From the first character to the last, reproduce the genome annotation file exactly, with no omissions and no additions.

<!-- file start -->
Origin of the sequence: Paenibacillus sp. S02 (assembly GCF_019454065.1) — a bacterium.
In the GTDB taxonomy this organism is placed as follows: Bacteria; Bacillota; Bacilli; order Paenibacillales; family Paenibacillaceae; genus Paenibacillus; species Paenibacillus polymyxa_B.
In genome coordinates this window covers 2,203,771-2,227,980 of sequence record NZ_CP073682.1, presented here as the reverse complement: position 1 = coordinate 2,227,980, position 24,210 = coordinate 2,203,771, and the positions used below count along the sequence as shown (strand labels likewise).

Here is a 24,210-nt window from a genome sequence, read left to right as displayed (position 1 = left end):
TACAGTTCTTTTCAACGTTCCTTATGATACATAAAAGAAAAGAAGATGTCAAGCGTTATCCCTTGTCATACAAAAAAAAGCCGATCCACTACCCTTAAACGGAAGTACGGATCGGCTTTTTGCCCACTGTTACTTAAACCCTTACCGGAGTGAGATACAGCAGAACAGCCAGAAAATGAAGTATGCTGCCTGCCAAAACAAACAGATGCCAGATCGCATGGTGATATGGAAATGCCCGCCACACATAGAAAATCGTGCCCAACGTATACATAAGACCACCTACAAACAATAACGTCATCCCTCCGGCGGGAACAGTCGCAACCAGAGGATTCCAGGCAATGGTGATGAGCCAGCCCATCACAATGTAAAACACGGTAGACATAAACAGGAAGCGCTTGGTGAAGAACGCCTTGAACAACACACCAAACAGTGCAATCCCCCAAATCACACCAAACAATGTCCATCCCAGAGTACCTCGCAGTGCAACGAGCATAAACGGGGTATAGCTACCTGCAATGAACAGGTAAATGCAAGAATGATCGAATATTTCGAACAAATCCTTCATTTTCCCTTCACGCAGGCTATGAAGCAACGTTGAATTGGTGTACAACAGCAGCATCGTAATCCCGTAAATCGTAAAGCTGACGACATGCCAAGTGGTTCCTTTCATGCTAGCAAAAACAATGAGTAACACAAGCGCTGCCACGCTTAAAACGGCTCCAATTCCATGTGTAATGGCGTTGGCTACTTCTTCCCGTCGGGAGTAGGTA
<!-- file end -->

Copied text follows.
Origin of the sequence: Paenibacillus sp. S02 (assembly GCF_019454065.1) — a bacterium.
In the GTDB taxonomy this organism is placed as follows: Bacteria; Bacillota; Bacilli; order Paenibacillales; family Paenibacillaceae; genus Paenibacillus; species Paenibacillus polymyxa_B.
In genome coordinates this window covers 2,203,771-2,227,980 of sequence record NZ_CP073682.1, presented here as the reverse complement: position 1 = coordinate 2,227,980, position 24,210 = coordinate 2,203,771, and the positions used below count along the sequence as shown (strand labels likewise).

Here is a 24,210-nt window from a genome sequence, read left to right as displayed (position 1 = left end):
TACAGTTCTTTTCAACGTTCCTTATGATACATAAAAGAAAAGAAGATGTCAAGCGTTATCCCTTGTCATACAAAAAAAAGCCGATCCACTACCCTTAAACGGAAGTACGGATCGGCTTTTTGCCCACTGTTACTTAAACCCTTACCGGAGTGAGATACAGCAGAACAGCCAGAAAATGAAGTATGCTGCCTGCCAAAACAAACAGATGCCAGATCGCATGGTGATATGGAAATGCCCGCCACACATAGAAAATCGTGCCCAACGTATACATAAGACCACCTACAAACAATAACGTCATCCCTCCGGCGGGAACAGTCGCAACCAGAGGATTCCAGGCAATGGTGATGAGCCAGCCCATCACAATGTAAAACACGGTAGACATAAACAGGAAGCGCTTGGTGAAGAACGCCTTGAACAACACACCAAACAGTGCAATCCCCCAAATCACACCAAACAATGTCCATCCCAGAGTACCTCGCAGTGCAACGAGCATAAACGGGGTATAGCTACCTGCAATGAACAGGTAAATGCAAGAATGATCGAATATTTCGAACAAATCCTTCATTTTCCCTTCACGCAGGCTATGAAGCAACGTTGAATTGGTGTACAACAGCAGCATCGTAATCCCGTAAATCGTAAAGCTGACGACATGCCAAGTGGTTCCTTTCATGCTAGCAAAAACAATGAGTAACACAAGCGCTGCCACGCTTAAAACGGCTCCAATTCCATGTGTAATGGCGTTGGCTACTTCTTCCCGTCGGGAGTAGGTA